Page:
Joe Landry holds a PhD in International Conflict Analysis and Management from the Norman Paterson School of International Affairs at Carleton University and was the recipient of the four-year SSHRC Joseph-Armand Bombardier Canada Graduate Scholarship, one of more than a dozen academic awards received throughout his studies.
Joe's research interests include fragile and conflict affected states, third-party intervention, civil-war, forced migration, the security-development nexus, and transnational terrorism. He has published over 25 peer-reviewed academic journal articles and chapters in edited collections, as well as numerous policy-focused pieces in various outlets such as The Hill Times & Diplomat Magazine.
Joe is currently Senior Analyst and Bureau Coordinator with the Peace and Stabilization Operations Program (PSOPs) at Global Affairs Canada, responsible for the coordination and development of the PSOPs 2019-2022 Strategy and for the priority country selection process. He also is an adjunct lecturer at Carleton University, teaching the fourth year "Capstone" courses in International Development and the International Public Policy. Finally, Joe has over six years of experience living and working overseas, including working as a university lecturer in Vietnam, a policy officer in Australia, a language instructor in South Korea, and a CIDA primary health educator in Tanzania.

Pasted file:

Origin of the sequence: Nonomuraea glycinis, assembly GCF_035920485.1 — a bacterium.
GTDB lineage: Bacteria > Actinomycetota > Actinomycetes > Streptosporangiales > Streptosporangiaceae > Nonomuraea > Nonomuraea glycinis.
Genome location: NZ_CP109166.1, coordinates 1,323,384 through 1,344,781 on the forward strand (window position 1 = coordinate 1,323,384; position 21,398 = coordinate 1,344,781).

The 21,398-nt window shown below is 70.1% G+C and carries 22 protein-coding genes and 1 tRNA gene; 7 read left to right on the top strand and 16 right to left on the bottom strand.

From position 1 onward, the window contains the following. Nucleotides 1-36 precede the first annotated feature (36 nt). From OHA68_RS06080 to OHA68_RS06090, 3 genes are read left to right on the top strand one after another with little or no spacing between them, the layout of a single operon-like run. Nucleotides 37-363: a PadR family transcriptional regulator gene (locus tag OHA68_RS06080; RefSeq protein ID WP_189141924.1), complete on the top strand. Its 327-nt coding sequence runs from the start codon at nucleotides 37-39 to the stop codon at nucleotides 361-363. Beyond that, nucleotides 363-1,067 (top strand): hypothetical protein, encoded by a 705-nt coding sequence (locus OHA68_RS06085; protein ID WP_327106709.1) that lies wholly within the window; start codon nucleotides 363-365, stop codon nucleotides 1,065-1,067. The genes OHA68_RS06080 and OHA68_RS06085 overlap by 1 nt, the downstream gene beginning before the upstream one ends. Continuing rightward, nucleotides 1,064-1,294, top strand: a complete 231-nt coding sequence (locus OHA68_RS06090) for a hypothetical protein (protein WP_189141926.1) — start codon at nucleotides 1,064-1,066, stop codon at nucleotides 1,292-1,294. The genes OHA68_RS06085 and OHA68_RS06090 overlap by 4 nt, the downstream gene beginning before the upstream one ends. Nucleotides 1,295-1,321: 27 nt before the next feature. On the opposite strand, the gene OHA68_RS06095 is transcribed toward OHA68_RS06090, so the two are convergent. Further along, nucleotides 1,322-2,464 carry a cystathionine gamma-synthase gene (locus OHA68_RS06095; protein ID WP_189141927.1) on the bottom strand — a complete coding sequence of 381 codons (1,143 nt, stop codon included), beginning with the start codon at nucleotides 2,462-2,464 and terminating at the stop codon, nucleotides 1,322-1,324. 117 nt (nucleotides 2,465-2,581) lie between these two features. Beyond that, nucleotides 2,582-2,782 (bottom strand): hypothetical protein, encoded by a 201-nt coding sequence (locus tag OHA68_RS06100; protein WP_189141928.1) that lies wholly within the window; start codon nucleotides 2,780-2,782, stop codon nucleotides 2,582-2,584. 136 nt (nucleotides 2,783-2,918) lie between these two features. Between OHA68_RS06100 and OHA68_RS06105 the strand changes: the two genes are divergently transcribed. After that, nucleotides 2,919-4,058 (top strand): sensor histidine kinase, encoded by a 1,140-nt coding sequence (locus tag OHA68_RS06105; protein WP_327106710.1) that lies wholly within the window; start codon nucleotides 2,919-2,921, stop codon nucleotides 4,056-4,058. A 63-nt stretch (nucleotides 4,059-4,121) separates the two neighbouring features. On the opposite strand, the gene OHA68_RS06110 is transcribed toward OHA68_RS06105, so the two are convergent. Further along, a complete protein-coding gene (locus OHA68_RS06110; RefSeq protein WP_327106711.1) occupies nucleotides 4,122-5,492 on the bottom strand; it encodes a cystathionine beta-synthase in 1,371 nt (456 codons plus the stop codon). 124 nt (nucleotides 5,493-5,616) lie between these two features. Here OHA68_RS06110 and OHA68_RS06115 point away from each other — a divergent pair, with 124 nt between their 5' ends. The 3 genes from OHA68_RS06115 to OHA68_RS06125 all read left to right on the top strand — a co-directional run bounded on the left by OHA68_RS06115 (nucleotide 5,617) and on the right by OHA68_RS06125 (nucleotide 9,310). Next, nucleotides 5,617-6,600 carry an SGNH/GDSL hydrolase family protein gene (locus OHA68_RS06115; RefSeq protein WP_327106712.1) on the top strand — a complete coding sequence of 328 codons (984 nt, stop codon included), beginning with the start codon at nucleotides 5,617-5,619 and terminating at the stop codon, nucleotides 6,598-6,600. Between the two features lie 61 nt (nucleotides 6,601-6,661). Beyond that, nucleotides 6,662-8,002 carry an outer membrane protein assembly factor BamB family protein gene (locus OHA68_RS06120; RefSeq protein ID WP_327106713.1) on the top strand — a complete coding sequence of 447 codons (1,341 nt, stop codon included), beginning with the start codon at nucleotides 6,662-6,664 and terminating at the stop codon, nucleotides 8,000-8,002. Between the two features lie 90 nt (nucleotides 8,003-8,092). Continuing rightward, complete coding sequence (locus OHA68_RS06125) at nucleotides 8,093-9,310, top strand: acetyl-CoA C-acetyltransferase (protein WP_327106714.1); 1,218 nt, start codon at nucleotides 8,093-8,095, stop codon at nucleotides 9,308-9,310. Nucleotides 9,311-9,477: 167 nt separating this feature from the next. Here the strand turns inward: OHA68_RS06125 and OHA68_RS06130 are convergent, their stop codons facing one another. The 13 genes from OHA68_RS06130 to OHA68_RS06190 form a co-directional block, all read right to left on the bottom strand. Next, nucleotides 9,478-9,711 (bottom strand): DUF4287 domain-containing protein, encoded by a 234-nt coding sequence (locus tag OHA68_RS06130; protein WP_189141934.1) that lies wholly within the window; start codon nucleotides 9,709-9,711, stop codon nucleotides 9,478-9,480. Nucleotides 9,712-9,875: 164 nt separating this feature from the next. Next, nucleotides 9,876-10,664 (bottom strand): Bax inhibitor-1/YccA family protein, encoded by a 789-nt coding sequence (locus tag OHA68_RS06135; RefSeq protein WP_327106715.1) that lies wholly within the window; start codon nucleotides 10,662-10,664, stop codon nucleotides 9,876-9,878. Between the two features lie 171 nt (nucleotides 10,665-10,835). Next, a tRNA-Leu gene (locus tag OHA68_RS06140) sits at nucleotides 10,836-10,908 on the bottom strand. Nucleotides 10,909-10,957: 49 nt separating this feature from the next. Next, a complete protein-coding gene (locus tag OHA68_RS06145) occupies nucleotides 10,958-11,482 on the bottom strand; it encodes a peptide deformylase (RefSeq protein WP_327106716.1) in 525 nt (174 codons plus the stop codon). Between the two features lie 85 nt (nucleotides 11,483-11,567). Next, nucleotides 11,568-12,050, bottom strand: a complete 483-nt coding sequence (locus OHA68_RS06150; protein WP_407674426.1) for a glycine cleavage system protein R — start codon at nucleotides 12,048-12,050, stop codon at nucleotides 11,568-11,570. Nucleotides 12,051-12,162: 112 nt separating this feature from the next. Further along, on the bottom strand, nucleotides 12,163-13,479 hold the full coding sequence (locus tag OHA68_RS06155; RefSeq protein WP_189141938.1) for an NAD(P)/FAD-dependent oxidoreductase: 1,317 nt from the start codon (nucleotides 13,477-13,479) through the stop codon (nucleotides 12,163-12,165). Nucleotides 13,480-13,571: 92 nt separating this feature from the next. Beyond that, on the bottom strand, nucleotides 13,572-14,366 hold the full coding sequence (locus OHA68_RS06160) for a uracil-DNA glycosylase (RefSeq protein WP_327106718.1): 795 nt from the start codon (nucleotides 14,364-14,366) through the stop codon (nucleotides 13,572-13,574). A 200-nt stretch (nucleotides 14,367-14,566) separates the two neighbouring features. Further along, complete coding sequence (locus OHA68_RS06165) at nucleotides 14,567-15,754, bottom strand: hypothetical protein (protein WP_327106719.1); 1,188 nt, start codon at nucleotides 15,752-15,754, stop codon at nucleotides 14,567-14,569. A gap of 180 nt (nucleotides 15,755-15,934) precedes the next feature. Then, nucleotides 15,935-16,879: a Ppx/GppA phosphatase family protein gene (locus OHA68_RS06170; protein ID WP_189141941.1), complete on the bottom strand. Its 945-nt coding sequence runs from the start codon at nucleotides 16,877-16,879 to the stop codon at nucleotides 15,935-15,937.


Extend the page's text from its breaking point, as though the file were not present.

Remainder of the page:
Education: 2018 PhD, International Affairs, Norman Paterson School of International Affairs, Carleton University (Ottawa, Ontario); 2010 Master in International Affairs, Macquarie University (Sydney, Australia); 2007, Bachelor of Science, Biochemistry and Molecular Biology, University of Northern British Columbia, (Prince George, British Columbia).
Joe can be contacted at: email@example.com
Ahmed Malhoof is a democracy and human rights champion living in the Maldives. He has served as a Maldivian Member of Parliament since 2007 and Official Spokesperson for the Joint Opposition. Since 2010 he has been arrested and put in jail over 25 times for his action in peaceful protests, serving eleven months in June 2016 for “obstructing police duty” as a protester. Later declared arbitrary detention by the United Nations Working Group on Arbitrary Detention, his arrest sparked international pleas for his immediate release.
Most recently, upon his return from exile to the Maldives in January 2018 he was arrested another four times, facing seven police investigations on six different charges. He was then formally arrested on February 22nd during a peaceful protest inside the Maldivian Democratic Party’s headquarters. Since April 2018 he has spent 46 days in jail and was officially placed under house arrest until the end of the trial. The democratic opposition leader may soon unjustly be sentenced to up to 20 years in prison.